Well, you saved $0.50 to $4.00, depending on whether you mail ordered stuff. Well, that makes perfect sense to me, cause now you can buy a bottle of water ($1.00 liter= $4.00 a gallon) next time you're riding and complain about gas being $3.85...

Just sayin...
I'd be more concerned with a flake of paint coming off the painted filter and clogging an oil passage than I would be about the cost of the filter. That cost would far overwhelm any savings incurred on the filters...

Putting a spin-on filter inside the sump is an idea that is beyond stupid. Every other engine maker I know uses cartridge filters for inside the sump applications and spin-ons for external use. I can't begin to imagine what BMW was thinking when they did this design.

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post #17 of 30 Old Sep 15th, 2008, 9:18 am
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Re: Question for oil change DIYers

There is an alternative if you don't want to be dealing with the crush washer on the drain bolt. Don't use it. This usually gets mentioned at some point in these threads, but instead of draining the oil from the drain bolt, drain it out of the oil filter housing. There are three bolts there. Take out two (the O-ring should keep it sealed with the third bolt, or you can keep it sealed with a hand). Then loosen the third bolt and the oil will start draining out. Voila, never touch the drain bolt again.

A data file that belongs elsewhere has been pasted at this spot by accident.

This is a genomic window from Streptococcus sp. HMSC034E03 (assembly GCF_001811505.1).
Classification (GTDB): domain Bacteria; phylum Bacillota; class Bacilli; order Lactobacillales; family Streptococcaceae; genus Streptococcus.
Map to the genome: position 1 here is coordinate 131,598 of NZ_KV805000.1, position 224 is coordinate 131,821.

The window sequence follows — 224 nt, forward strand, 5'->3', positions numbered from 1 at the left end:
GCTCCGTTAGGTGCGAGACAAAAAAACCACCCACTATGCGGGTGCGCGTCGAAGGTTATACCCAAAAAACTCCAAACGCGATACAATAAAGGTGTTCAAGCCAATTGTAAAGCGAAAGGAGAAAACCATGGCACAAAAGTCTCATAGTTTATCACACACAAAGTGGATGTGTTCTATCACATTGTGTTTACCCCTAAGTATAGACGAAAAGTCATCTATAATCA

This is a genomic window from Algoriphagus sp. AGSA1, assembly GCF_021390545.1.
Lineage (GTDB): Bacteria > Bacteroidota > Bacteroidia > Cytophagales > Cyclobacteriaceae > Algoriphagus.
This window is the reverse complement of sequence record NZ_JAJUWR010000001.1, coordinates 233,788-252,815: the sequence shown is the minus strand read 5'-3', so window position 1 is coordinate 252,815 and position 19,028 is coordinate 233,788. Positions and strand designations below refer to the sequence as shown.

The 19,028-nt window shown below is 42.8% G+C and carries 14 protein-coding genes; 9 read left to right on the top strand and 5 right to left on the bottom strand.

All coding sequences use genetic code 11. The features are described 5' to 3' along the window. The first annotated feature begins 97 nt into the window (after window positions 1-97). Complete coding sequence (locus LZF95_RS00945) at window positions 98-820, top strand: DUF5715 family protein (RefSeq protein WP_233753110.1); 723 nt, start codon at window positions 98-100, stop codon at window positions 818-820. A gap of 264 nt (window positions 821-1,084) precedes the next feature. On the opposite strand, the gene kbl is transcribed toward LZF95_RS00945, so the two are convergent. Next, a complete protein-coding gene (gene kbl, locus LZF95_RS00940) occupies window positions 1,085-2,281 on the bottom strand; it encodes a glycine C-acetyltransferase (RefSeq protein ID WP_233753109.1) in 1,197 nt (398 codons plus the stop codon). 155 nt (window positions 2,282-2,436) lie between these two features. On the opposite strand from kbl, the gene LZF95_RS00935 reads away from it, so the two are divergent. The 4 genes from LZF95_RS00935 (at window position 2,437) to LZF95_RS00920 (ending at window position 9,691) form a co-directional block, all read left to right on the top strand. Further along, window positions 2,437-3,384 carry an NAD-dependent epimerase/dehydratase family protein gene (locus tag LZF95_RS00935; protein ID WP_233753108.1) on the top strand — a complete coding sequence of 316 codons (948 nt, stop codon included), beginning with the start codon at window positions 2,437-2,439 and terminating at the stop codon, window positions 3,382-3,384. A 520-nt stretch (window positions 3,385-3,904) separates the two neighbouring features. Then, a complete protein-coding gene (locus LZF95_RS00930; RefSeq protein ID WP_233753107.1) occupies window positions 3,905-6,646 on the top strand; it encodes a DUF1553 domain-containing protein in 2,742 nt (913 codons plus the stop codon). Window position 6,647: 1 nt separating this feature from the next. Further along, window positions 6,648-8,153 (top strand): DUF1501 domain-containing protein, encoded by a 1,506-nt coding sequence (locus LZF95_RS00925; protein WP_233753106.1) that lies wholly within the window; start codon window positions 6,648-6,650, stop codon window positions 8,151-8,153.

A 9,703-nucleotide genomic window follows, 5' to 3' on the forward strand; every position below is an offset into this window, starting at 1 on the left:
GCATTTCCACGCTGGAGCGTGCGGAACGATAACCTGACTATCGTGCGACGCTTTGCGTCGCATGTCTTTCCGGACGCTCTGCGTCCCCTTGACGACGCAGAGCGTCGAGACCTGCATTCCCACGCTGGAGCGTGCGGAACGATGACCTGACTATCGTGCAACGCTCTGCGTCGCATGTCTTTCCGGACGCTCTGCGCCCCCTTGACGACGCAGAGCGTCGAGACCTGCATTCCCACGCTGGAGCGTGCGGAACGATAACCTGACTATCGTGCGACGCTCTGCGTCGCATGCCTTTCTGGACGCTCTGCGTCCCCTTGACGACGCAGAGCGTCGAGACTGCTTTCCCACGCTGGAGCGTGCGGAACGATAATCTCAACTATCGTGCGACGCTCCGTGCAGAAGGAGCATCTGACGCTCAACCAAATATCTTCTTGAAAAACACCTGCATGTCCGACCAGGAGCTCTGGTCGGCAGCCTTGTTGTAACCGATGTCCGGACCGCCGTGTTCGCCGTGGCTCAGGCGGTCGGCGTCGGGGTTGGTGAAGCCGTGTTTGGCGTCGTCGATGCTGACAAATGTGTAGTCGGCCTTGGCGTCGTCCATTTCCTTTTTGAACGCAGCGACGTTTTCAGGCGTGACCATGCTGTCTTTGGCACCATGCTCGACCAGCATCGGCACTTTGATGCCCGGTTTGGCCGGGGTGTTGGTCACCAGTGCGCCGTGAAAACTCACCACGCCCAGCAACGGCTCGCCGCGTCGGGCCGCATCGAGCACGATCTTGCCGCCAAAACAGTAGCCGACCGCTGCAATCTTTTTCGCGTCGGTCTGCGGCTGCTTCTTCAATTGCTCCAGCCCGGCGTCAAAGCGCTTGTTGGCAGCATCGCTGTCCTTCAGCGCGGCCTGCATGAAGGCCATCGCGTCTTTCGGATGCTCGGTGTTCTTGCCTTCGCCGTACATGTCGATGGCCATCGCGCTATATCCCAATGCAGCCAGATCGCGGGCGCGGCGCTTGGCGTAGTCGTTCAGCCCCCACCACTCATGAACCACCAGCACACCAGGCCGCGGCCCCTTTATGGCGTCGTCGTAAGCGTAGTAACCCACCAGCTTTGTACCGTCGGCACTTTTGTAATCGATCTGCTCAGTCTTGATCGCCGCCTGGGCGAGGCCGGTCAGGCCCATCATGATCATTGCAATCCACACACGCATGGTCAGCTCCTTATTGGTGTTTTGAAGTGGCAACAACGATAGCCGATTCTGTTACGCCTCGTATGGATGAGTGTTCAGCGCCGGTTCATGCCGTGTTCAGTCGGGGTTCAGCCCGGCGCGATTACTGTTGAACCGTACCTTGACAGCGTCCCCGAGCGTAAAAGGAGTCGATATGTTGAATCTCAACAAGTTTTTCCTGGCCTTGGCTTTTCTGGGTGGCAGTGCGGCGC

As was mentioned before, you can re-use the O-ring several times. Remember to always check it, and to keep an extra on hand.

Cheers.

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post #18 of 30 Old Sep 15th, 2008, 9:32 am
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Re: Question for oil change DIYers

Adam,

I did that my first oil change. Try reaching up through the filter hole when the engine is nice and cool. There is a bit of oil remaining that would have drained through the drain plug. It may not be much but over time that's where the sludge and crap will be hiding. It's not hard to pull the drain plug; washers and O-rings can be reused several times (according to my mechanic).

Just my 02 cents worth.

Bruce
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post #19 of 30 Old Sep 15th, 2008, 10:56 am
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Re: Question for oil change DIYers

I use them over & over. So far no problems. I have spares on hand just in case.

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post #20 of 30 Old Sep 15th, 2008, 11:39 am Thread Starter
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Re: Question for oil change DIYers

Quote:
Originally Posted by Mike_H
Which alternatives to oil are you considering?
Since my '05 (new to me earlier this summer) only has 6k miles, I'm not ready to consider "alternatives to oil". After this change and likely another, I'll be considering either Red Line or Mobil 1 I suppose...but this thread aint about that
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post #21 of 30 Old Sep 15th, 2008, 12:25 pm